NewsWomen's History Month


Meet the Bakersfield dog rescuer who never gives up

"I can't turn a blind eye," says Gina Rolow, founder of Rescuing Abandoned Dogs in Bakersfield. "I'm sorry."
Feeding Dumped Dogs (FILE)
Posted at 9:39 PM, Mar 10, 2023
and last updated 2023-03-11 14:57:13-05

BAKERSFIELD, Calif. (KERO) — Full of heart and never giving up is how friends of Kern County dog rescuer Gina Rolow describe her. If you could ask the dogs she rescues, whether they are left out in the orchards, abandoned as pregnant moms on the side of the road, or the puppies she pulls off the train tracks, they would probably say the same.

If you've ever been out driving in Kern County, you might have seen someone on the side of the road filling up containers of dog food, leaving out buckets of fresh water, or persuading a stray dog to jump in their car to be rescued.

You might have seen Gina.

"Because if I don't do something about it, I can't sleep at night," said Rolow. "I can't stand it. I can't handle it."

Gina Rolow
Gina Rolow, local dog rescuer and founder of RAD (Rescuing Abandoned Dogs) in Bakersfield

And doing something about the growing issue of dog dumping in Kern County is all Rolow does, whether it's responding to every Facebook post about a found dog or spreading the word about spay and neuter, to her, it's more of a job than a hobby.

It all started after Rolow opened her own gym and noticed some unexpected neighbors.

"One day, I noticed at the store that this dog was coming to the backyard of my gym, and he had what looked like an injured hip, and I got them with me right now. It's Buddy," said Rolow. "He's my first stray at 11 years old. He was 11 years old and he's been with me ever since I witnessed what people were doing to him in that neighborhood."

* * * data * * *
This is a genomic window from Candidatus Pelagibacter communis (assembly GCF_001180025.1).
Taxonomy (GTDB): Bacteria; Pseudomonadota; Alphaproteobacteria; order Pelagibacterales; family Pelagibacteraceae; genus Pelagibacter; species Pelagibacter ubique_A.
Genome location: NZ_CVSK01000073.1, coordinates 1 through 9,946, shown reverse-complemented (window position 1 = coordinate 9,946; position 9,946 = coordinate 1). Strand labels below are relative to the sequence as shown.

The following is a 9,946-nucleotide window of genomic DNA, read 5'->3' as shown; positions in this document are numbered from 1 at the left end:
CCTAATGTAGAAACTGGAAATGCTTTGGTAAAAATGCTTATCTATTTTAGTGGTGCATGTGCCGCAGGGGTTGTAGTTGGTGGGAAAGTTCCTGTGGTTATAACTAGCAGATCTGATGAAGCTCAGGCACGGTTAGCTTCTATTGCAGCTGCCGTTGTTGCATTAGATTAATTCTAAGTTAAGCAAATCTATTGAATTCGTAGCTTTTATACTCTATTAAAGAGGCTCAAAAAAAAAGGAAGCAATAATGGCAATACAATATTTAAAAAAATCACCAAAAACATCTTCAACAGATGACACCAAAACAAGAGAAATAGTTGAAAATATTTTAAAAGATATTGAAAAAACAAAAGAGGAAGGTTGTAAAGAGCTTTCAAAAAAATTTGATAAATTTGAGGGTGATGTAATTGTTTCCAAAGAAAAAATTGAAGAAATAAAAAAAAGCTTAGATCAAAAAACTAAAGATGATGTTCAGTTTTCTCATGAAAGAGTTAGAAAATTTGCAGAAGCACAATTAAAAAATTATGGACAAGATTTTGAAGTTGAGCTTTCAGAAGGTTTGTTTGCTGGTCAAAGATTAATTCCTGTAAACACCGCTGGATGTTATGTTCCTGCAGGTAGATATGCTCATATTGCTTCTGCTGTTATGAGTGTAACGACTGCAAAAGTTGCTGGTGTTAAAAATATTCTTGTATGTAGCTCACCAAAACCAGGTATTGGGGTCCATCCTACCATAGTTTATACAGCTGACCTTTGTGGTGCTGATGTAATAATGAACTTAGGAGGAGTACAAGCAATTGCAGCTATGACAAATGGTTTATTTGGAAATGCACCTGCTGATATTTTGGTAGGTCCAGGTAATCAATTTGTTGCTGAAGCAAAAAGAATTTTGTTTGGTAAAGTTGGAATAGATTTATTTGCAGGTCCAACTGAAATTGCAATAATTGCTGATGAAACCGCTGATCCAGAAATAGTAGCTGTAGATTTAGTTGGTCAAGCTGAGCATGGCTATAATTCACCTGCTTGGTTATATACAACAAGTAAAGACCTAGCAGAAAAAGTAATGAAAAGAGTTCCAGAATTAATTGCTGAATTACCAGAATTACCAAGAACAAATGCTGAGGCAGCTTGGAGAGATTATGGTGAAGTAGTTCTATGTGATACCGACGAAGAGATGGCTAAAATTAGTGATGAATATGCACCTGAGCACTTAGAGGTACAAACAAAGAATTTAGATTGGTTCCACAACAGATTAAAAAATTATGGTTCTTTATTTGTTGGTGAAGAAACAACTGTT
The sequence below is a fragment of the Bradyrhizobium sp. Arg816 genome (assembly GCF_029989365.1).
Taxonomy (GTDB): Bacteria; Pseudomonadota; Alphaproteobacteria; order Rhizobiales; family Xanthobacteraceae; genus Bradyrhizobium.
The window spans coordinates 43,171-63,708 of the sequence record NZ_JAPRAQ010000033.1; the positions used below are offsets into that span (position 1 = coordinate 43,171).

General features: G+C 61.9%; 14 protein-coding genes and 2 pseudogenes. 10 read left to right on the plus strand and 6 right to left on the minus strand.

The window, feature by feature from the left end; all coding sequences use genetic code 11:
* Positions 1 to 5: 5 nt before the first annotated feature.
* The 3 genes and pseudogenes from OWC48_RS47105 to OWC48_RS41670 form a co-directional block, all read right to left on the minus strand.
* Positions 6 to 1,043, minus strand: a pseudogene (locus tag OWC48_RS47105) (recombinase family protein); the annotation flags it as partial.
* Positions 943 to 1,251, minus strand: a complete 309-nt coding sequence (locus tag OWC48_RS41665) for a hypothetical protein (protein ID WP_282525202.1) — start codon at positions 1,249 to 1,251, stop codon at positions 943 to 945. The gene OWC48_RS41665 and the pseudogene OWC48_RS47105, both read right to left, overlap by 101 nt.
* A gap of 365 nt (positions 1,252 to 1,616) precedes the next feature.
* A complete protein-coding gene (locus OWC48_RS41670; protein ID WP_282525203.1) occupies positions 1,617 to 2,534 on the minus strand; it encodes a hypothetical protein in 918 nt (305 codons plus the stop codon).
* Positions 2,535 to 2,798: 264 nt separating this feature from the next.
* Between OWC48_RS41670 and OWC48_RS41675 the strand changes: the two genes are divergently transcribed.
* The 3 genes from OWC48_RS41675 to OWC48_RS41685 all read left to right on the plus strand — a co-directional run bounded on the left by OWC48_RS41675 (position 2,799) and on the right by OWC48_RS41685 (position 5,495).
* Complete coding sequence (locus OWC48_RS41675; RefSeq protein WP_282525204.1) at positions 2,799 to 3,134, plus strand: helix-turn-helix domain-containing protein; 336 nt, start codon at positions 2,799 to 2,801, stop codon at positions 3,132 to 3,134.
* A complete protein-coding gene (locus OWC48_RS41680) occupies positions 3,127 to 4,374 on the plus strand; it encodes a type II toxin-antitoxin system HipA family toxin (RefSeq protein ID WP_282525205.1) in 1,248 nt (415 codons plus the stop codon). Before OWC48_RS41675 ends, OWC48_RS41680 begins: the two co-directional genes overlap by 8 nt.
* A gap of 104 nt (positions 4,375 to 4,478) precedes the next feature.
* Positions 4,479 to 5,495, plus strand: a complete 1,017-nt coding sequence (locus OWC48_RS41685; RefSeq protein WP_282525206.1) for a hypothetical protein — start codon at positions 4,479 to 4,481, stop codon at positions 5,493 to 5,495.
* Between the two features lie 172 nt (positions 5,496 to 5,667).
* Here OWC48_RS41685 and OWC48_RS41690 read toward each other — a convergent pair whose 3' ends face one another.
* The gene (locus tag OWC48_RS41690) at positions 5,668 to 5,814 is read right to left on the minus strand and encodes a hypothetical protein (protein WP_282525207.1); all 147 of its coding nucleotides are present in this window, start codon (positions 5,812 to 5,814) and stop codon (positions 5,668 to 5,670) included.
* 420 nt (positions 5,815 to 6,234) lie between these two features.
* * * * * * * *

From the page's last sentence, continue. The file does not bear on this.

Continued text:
Buddy Rolow

According to Rolow, Buddy was all it took to get the ball rolling.

"I think I took maybe 400 pounds of food and just all these pans," said Rolow. "I sit on the railroad tracks for these dogs that I saw all the time."

The efforts continued to grow, until finally Rolow started the organization Rescuing Abandoned Dogs, or RAD.

"Four years ago, I formed RAD. I had to get serious 'cause I saw more and more dogs posted on Facebook, and I thought, 'Oh, my God! In between clients in my gym, I'm gonna go run out and go run out and go run out… will you run out of gas?'" said Rolow.

Along with going out to save dogs, Rolow was also recruiting fellow animal lovers to help with the job. One of those animal lovers is Melissa Hutton.

Melissa Hutton
RAD animal rescuer Melissa Hutton

"The thing she (Rolow) says all the time is 'We'll never give up. We'll never give up.' And that's on the back of my shirt," said Hutton. "I can prove it, and we don't give up."

When asked why she decided to actually make a difference instead of scrolling past the posts about the dogs, Rolow says she doesn't have a choice.

"I can't turn a blind eye," said Rolow. "I'm sorry."

Rolow is encouraging others to help too, through education on the topic.

"And it isn't to knock them. Some people don't know there's spay and neuter. Some people don't know that it's accessible or affordable," said Rolow. "They just don't know."

Rolow adds that she thinks it's going to take a sea-change in public attitudes to see real change for the dogs.

Feeding an abandoned dog
On any given day in Bakersfield, you might see Gina Rolow, Melissa Hutton, or another member of the animal rescue RAD out on the side of the road providing food, clean water, and human interaction to stray and abandoned dogs. "Because if I don't do something about it, I can't sleep at night," says Rolow.

"It's gotta be a mental thing, and I really believe after four years and a month that we're here now, and to change the community's mind, we gotta go beyond the surface," said Rolow.

To see Rolow and RAD's work in our community and to find out how you can help with the growing issue of animal abandonment in Kern County, visit Bakersfield Strays online, or connect with RAD through their Facebook group.